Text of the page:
Central African Republic (S/PV.7072)

Thursday, December 5, 2013
Central African Republic
Report Analysis: 

Security Council resolution 2127 (2013) was unanimously adopted by the Council on 5 December 2013 (S/PV.7072) authorizing the deployment of MISCA.

Against a backdrop of a continually and rapidly deteriorating humanitarian situation, the Council unanimously adopted resolution 2127 authorizing the deployment of MISCA and French troops already stationed to support MISCA in the implementation of its mandate. The resolution authorized the deployment for an initial period of one year, centering on the protection of civilians, the restoration of state authority, and the creation of conditions conducive to the provision of humanitarian assistance. The document also addressed the sale and transfer of arms and related material and condemning human rights violations in the country, the Council requested the Secretary-General establish an international commission of enquiry to investigate reported human rights abuses since 1 January 2013. Additionally, the text established a trust fund for MISCA and requested the Secretary-General make contingency preparations for the possible transformation of the Mission into a UN Peacekeeping operation and make possible recommendations on a transformation within three months.

Women, peace and security references were made on five occasions in the resolution, including three preambular references and two operative references. Whilst references were made to both protection concerns as well as women’s political participation, the operative clauses exclusively addressed sexual violence, whilst language on participation was confined to the preambular paragraphs. The first preambular reference expressed serious concern regarding increasingly violations of international human rights and humanitarian law, including sexual violence. The second was a relatively standard paragraph recalling women, peace and security resolutions as well as other thematic resolutions on the protection of civilians and children and armed conflict, and called on parties in CAR to engage with the Special Representative on Children and Armed Conflict as well as  the SRSG on Sexual Violence in Conflict. The third preambular reference stressed the importance of women’s full and equal participation in conflict resolution and electoral processes.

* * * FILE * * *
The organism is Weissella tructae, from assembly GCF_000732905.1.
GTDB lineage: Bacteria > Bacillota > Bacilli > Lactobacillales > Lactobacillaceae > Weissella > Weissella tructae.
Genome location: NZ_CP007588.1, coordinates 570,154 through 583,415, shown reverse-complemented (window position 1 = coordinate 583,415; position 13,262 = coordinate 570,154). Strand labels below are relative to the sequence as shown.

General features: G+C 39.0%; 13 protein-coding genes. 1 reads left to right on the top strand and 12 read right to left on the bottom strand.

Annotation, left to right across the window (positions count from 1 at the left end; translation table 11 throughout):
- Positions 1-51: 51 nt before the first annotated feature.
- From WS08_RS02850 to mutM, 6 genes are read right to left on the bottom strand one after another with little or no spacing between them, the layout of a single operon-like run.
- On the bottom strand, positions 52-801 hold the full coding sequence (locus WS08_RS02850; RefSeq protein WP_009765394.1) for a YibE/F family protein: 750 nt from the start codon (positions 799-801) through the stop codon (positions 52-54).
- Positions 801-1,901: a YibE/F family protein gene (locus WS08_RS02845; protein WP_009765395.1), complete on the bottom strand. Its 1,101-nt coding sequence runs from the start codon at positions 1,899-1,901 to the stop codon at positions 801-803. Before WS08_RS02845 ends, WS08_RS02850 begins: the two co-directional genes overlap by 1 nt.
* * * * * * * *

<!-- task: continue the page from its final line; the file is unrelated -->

Both operative references addressed sexual violence. The first called on all parties to armed conflict in the country to issues clear orders against sexual violence as well as calling for accountability and immediate access to available services for survivors (OP.23). OP.56 also referred to sexual violence as an action that threatens or impedes the political process or fuel violence, within the context of the Council’s intent to impose targeted measures against individuals acting to undermine peace, stability and security (OP.56).

These references notwithstanding, it was unfortunate that the resolution missed the opportunity to concretely address gender issues within the resolution. Specifically, it is unfortunate that the resolution did not stress the importance of women’s participation in operative clauses of the text. Additionally, the resolution did not adopt a gender perspective with regards to disarmament, demobilization and reintegration (DDR) and security sector reform (SSR); rule of law; MISCA troop training; or regarding international support and the mobilization of resources, including with respect to troop contributions and funding.

The December 2013 MAP recommendations called on the Council to, inter alia, support the deployment of Gender Advisers, Women’s Protection Advisers and Child Protection Advisers within the mission. Beyond this, the resolution reflected the MAP recommendations to various degrees of specificity and substance.